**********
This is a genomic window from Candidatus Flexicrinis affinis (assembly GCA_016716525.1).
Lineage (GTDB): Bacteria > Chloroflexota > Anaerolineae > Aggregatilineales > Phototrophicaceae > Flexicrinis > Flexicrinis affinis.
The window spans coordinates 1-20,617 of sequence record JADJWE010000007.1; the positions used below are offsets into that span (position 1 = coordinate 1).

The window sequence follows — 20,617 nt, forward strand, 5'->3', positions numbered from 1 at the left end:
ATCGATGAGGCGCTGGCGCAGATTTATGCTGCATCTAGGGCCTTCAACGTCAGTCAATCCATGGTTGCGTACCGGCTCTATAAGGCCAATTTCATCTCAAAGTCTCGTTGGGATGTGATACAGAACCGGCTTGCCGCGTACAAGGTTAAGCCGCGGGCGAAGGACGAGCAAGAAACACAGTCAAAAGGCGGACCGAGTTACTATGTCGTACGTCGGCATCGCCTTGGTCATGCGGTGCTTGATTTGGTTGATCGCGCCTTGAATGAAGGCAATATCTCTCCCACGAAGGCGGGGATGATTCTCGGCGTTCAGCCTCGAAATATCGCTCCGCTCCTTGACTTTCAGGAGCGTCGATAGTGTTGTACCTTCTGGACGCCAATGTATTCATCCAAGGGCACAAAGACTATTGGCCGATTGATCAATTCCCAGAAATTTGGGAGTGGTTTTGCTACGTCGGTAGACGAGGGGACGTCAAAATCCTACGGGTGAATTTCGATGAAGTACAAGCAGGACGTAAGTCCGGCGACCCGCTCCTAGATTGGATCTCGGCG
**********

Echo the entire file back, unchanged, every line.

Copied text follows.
This is a genomic window from Candidatus Flexicrinis affinis (assembly GCA_016716525.1).
Lineage (GTDB): Bacteria > Chloroflexota > Anaerolineae > Aggregatilineales > Phototrophicaceae > Flexicrinis > Flexicrinis affinis.
The window spans coordinates 1-20,617 of sequence record JADJWE010000007.1; the positions used below are offsets into that span (position 1 = coordinate 1).

The window sequence follows — 20,617 nt, forward strand, 5'->3', positions numbered from 1 at the left end:
ATCGATGAGGCGCTGGCGCAGATTTATGCTGCATCTAGGGCCTTCAACGTCAGTCAATCCATGGTTGCGTACCGGCTCTATAAGGCCAATTTCATCTCAAAGTCTCGTTGGGATGTGATACAGAACCGGCTTGCCGCGTACAAGGTTAAGCCGCGGGCGAAGGACGAGCAAGAAACACAGTCAAAAGGCGGACCGAGTTACTATGTCGTACGTCGGCATCGCCTTGGTCATGCGGTGCTTGATTTGGTTGATCGCGCCTTGAATGAAGGCAATATCTCTCCCACGAAGGCGGGGATGATTCTCGGCGTTCAGCCTCGAAATATCGCTCCGCTCCTTGACTTTCAGGAGCGTCGATAGTGTTGTACCTTCTGGACGCCAATGTATTCATCCAAGGGCACAAAGACTATTGGCCGATTGATCAATTCCCAGAAATTTGGGAGTGGTTTTGCTACGTCGGTAGACGAGGGGACGTCAAAATCCTACGGGTGAATTTCGATGAAGTACAAGCAGGACGTAAGTCCGGCGACCCGCTCCTAGATTGGATCTCGGCG